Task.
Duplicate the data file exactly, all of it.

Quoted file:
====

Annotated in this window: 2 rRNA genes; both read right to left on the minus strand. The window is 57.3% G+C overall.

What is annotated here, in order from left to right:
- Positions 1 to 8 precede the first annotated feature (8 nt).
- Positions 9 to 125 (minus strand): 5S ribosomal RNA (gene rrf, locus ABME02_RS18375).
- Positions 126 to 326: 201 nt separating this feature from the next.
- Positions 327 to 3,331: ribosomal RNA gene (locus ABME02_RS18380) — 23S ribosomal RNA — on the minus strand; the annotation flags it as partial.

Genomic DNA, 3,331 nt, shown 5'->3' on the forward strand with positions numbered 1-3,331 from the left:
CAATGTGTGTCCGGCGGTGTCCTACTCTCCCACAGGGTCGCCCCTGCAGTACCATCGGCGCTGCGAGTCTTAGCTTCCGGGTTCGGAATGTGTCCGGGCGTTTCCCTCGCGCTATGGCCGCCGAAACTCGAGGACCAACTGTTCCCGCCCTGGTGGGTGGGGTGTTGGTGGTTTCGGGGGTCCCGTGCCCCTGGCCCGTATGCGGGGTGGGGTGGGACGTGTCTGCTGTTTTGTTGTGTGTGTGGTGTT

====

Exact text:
Annotated in this window: 2 rRNA genes; both read right to left on the minus strand. The window is 57.3% G+C overall.

What is annotated here, in order from left to right:
- Positions 1 to 8 precede the first annotated feature (8 nt).
- Positions 9 to 125 (minus strand): 5S ribosomal RNA (gene rrf, locus ABME02_RS18375).
- Positions 126 to 326: 201 nt separating this feature from the next.
- Positions 327 to 3,331: ribosomal RNA gene (locus ABME02_RS18380) — 23S ribosomal RNA — on the minus strand; the annotation flags it as partial.

Genomic DNA, 3,331 nt, shown 5'->3' on the forward strand with positions numbered 1-3,331 from the left:
CAATGTGTGTCCGGCGGTGTCCTACTCTCCCACAGGGTCGCCCCTGCAGTACCATCGGCGCTGCGAGTCTTAGCTTCCGGGTTCGGAATGTGTCCGGGCGTTTCCCTCGCGCTATGGCCGCCGAAACTCGAGGACCAACTGTTCCCGCCCTGGTGGGTGGGGTGTTGGTGGTTTCGGGGGTCCCGTGCCCCTGGCCCGTATGCGGGGTGGGGTGGGACGTGTCTGCTGTTTTGTTGTGTGTGTGGTGTT